Families impacted by violence afforded job security during leave.

SPRINGFIELD – Two laws taking effect January 1st, 2024, will expand leave rights for workers whose lives were impacted by violence.

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“In the wake of tragic loss, the last thing on an Illinoisan’s mind should be whether or not their job will still be there when they’re ready to return to work,” said Governor JB Pritzker.“Thanks to the amendments to the Victims’ Economic Security and Safety Act and the establishment of the Child Extended Bereavement Leave Act, Illinoisans can take the time and space they need to grieve and gather with loved ones without worrying that their workplace will leave them behind in the process. This is a prime example of people affecting policy – and I couldn’t be more grateful to Laura Kane for her advocacy in our Statehouse.”

“The loss of a loved one due to violence is a life-changing trauma. We have a responsibility to lead with empathy and compassion in the wake of such heartache,” said Lt. Governor Juliana Stratton. “The Child Extended Bereavement Leave Act offers a crucial level of security to grieving families. This is a necessary step to ensure that all Illinoisans can focus on honoring their loved ones without fearing the added hardship of job loss.”

“When people in Illinois are experience tragedy at the hands of violence, their livelihood should be protected when they’re most vulnerable,” said Illinois Department of Labor Director Jane Flanagan. “The amendments to the Victims’ Economic Security and Safety Act and establishment of the Child Extended Bereavement Leave Act provide employees with some security in difficult, uncertain times.”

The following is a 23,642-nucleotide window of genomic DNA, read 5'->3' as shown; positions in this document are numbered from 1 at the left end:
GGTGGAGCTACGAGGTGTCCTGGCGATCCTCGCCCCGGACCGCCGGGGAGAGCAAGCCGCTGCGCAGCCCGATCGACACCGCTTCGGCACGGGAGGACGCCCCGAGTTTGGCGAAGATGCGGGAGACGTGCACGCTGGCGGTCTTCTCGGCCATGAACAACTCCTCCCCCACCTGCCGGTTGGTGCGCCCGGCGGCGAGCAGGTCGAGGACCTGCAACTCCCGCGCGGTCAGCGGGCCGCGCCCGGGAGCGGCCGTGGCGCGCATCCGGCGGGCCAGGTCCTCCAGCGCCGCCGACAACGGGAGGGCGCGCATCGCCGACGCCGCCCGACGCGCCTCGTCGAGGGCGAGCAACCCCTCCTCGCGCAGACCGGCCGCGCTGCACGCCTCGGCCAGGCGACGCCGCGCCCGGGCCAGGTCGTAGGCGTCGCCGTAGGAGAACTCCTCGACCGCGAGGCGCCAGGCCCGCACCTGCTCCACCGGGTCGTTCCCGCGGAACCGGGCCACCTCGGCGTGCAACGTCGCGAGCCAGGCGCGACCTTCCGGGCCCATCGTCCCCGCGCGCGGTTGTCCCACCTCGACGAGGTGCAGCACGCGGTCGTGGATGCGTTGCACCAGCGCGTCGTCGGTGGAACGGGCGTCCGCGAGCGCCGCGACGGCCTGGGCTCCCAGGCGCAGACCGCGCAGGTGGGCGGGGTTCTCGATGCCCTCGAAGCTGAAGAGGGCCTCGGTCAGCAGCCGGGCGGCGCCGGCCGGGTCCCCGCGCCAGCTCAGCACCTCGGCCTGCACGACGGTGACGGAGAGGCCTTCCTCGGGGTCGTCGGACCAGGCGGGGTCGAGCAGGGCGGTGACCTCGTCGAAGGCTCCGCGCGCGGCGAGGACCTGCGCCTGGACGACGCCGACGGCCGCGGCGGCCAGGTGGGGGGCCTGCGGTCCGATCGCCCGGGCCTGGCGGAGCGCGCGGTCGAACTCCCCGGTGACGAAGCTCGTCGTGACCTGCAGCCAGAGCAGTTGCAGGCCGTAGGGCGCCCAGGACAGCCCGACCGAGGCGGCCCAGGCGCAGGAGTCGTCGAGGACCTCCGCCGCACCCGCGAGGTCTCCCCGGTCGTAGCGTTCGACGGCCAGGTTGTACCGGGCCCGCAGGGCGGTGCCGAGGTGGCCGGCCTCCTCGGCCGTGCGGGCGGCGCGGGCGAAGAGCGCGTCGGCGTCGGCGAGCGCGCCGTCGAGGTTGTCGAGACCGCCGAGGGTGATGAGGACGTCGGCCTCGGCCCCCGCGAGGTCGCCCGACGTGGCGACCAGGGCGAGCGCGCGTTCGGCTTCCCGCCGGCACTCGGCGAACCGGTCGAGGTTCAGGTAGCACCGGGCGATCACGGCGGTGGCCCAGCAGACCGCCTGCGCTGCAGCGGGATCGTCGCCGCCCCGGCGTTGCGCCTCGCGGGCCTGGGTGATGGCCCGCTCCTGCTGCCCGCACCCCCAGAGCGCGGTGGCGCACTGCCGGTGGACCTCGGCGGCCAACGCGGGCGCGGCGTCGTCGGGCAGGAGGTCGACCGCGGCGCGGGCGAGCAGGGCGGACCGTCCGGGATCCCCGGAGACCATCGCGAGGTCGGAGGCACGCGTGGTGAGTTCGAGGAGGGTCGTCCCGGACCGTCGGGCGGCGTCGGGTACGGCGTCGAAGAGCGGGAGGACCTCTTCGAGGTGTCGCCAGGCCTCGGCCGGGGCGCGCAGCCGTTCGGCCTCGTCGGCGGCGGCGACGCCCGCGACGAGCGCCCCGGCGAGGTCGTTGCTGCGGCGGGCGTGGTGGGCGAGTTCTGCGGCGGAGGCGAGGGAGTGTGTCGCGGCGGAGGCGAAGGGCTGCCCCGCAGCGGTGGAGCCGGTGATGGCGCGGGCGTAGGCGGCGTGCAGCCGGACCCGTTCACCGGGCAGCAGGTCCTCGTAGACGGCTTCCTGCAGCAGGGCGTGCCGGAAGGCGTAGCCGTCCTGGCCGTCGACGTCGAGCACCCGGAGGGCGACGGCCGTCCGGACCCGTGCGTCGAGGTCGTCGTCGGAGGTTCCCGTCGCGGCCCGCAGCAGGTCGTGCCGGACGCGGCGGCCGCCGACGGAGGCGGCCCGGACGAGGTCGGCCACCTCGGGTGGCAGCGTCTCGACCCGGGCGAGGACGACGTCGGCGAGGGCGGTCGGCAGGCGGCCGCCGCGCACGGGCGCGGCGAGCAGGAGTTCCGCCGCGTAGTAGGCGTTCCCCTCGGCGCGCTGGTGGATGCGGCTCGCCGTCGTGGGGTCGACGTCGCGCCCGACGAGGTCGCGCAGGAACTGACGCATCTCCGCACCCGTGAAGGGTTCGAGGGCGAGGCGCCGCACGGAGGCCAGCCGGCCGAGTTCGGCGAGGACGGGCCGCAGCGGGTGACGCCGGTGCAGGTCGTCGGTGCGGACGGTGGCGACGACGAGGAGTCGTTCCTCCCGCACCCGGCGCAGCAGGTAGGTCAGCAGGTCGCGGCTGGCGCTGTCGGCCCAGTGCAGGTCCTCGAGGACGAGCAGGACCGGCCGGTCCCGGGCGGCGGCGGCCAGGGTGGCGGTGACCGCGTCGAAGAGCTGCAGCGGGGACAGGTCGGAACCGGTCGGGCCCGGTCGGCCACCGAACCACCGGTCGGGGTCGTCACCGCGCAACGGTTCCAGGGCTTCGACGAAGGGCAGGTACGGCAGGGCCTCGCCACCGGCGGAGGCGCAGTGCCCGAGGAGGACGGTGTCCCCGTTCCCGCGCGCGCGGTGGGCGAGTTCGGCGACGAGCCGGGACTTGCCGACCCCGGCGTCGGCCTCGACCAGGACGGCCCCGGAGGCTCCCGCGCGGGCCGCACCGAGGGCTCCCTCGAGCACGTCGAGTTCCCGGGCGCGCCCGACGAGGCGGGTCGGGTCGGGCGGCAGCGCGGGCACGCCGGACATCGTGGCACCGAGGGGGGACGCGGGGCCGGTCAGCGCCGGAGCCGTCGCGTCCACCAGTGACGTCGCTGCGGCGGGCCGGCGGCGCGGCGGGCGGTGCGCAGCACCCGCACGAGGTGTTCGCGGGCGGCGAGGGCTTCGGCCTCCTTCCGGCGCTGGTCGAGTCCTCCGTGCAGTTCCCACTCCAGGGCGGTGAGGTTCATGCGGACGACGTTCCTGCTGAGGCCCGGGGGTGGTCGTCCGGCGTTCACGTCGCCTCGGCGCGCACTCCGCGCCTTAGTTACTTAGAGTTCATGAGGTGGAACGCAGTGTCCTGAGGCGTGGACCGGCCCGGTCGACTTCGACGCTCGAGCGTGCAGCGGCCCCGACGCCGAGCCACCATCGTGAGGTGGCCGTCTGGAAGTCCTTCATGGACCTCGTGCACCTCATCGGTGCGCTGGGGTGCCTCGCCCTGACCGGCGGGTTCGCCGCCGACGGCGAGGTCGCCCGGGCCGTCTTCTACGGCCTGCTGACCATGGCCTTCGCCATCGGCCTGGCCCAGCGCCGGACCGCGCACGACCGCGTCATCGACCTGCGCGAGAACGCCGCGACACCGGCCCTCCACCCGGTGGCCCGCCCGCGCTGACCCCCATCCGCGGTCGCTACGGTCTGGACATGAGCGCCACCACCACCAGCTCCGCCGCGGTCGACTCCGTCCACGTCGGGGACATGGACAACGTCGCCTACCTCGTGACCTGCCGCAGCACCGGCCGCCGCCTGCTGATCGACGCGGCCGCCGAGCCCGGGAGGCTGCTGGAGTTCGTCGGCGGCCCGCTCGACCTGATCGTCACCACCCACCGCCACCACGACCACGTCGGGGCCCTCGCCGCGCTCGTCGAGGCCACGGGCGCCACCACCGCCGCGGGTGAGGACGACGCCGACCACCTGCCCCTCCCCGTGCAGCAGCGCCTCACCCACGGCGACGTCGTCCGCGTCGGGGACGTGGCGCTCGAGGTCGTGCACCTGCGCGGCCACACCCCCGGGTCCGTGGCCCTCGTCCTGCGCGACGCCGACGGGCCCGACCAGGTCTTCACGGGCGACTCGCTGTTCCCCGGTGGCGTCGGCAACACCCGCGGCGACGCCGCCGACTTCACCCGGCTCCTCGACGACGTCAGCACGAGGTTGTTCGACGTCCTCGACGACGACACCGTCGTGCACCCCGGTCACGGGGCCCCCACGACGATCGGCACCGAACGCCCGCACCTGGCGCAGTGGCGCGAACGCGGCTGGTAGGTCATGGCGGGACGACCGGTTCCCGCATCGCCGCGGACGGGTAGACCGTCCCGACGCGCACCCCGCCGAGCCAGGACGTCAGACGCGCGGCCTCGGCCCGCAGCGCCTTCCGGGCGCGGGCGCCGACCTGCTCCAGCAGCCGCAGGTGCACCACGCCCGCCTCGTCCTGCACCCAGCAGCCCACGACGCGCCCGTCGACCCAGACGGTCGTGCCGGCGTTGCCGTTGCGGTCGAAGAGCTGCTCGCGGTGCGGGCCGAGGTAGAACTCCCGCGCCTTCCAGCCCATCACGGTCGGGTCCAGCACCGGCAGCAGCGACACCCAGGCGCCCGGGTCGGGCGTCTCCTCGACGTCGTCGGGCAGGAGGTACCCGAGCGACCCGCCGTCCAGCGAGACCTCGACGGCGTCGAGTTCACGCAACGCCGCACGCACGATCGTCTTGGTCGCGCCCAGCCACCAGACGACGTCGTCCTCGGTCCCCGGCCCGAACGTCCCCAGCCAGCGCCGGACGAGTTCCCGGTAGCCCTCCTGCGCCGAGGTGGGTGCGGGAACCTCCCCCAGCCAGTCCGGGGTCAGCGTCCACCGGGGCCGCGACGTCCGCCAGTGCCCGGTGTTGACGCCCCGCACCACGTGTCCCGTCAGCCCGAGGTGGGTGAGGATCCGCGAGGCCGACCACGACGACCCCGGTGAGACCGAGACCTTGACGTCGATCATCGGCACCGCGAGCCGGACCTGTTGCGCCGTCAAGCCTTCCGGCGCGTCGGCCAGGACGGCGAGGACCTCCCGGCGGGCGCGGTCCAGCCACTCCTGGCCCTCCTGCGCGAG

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Public Act 103-0314 amends the Victims’ Economic Security and Safety Act (VESSA). The amendment to VESSA allows employees to take up to two weeks of unpaid, job-protected leave from work to attend a funeral, arrange a funeral, or grieve, if a family or household member is killed in a crime of violence.

Existing VESSA provisions allow unpaid time off for reasons including, but not limited to,medical attention, counseling, victim services, relocating, or participating in legal proceedings. VESSA applies to employers of all sizes.

Public Act 103-0466 establishes the Child Extended Bereavement Leave Act (CEBLA). This provides job-protected, unpaid leave for parents who experience the loss of a child through suicide or homicide.

CEBLA was the initiative of a mother in Rockford, Laura Kane, in memory of her son Zachary Birkholz. The bill was successful because of her advocacy at the state capitol.

Length of leave under CEBLA is determined on employer size:

  • For employers of 50-249 employees: 6 weeks
  • For employers of 250+ employees: 12 weeks
  • Employers of fewer than 50 employees are not covered.

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